Clark Wolf is the host and organizer. The panel—on food and politics—includes me, talking about my memoir, Slow Cooked, An Unexpected Life in Food Politics; Chloe Sorvino, author of Raw Deal: Hidden Corruption, Corporate Greed, and the Fight for the Future of Meat; Alex Prud’homme, author of Dinner With The President: Food, Politics and the History of Breaking Bread at the White House; and Tanya Holland, author of Tanya Holland’s California Soul. Free, but register here. It starts at 5:00 p.m. and lasts one hour.
Agroecology: it’s the hot issue in agriculture, but what does it mean?
If you are like me, you may have trouble understanding what this term means, but it’s the hot new word in alternative agriculture.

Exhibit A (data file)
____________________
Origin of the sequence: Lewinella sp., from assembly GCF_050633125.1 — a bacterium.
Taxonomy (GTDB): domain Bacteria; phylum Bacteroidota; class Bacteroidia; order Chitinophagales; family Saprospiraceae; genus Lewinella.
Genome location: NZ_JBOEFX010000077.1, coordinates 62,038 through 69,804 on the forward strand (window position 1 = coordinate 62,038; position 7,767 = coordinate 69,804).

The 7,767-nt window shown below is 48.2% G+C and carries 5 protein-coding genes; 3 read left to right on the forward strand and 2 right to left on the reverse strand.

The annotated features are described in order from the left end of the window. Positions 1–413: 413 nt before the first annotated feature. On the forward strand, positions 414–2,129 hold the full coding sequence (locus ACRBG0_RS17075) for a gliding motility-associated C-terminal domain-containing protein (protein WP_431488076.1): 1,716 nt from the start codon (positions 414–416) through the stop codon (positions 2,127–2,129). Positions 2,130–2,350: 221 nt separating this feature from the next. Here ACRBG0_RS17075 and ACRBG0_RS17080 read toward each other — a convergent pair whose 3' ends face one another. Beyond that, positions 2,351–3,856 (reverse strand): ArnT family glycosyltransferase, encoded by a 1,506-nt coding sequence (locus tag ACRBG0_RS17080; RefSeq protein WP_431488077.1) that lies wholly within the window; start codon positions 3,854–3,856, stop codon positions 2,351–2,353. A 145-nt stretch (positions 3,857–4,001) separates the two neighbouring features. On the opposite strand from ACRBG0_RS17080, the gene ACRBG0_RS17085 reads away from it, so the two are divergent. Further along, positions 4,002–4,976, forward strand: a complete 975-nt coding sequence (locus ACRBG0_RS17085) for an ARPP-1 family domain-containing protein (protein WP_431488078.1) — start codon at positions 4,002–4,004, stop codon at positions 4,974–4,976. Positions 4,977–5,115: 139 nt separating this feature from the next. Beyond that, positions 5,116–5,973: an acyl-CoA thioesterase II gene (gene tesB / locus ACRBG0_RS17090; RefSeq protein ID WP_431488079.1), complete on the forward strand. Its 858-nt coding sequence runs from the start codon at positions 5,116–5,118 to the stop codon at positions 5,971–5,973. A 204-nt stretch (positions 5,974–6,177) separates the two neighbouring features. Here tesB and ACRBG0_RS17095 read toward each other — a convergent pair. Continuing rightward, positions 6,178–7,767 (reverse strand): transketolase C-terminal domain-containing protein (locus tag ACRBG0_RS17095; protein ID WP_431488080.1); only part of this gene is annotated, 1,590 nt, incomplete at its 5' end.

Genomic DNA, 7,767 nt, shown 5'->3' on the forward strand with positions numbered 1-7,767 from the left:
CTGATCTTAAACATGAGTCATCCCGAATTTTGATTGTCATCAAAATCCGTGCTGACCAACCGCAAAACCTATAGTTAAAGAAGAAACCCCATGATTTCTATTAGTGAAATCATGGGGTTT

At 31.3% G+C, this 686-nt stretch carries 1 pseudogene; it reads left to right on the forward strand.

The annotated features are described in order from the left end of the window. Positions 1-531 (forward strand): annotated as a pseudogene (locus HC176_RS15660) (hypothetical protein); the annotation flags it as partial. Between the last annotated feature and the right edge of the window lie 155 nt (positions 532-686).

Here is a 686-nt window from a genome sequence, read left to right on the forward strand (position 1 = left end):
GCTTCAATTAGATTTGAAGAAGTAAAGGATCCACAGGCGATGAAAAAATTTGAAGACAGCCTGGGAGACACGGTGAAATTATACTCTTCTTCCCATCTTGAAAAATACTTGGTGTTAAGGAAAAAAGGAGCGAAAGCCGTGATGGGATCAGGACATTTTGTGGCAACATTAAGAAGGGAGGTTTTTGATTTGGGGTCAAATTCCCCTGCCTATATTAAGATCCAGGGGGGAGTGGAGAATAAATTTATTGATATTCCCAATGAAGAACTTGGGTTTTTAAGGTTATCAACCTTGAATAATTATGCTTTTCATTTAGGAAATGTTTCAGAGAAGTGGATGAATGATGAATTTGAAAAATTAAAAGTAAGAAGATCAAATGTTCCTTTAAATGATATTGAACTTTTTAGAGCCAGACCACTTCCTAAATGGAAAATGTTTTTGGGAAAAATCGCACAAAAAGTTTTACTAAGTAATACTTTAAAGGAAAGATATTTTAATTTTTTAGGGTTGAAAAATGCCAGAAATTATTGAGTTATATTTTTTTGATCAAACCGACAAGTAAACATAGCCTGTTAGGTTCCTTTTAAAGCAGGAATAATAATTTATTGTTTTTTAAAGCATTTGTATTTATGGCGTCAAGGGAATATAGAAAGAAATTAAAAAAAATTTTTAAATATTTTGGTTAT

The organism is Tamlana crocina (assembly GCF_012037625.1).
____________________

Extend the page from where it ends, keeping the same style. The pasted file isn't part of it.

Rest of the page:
Farms of the Future says agroecology is the only way forward. It is collecting signatures on a petition to make agricultural production practices tore ecological.
But what does that mean, exactly?
The Wikipedia definition is no help at all.
Agroecology is the study of ecological processes applied to agricultural production systems. The prefix agro- refers to agriculture. Bringing ecological principles to bear in agroecosystems can suggest novel management approaches that would not otherwise be considered. The term is often used imprecisely and may refer to “a science, a movement, [or] a practice”. Agroecologists study a variety of agroecosystems, and the field of agroecology is not associated with any one particular method of farming, whether it be organic, integrated, or conventional; intensive or extensive.
Thanks a lot.
Does agroecology mean the same thing as sustainable agriculture?
Fortunately help is at hand.
- Peter Rosset and Miguel Altieri: Agroecology: Science and Politics.
- John Vandermeer and Ivette Perfecto: Ecological Complexity and Agroecology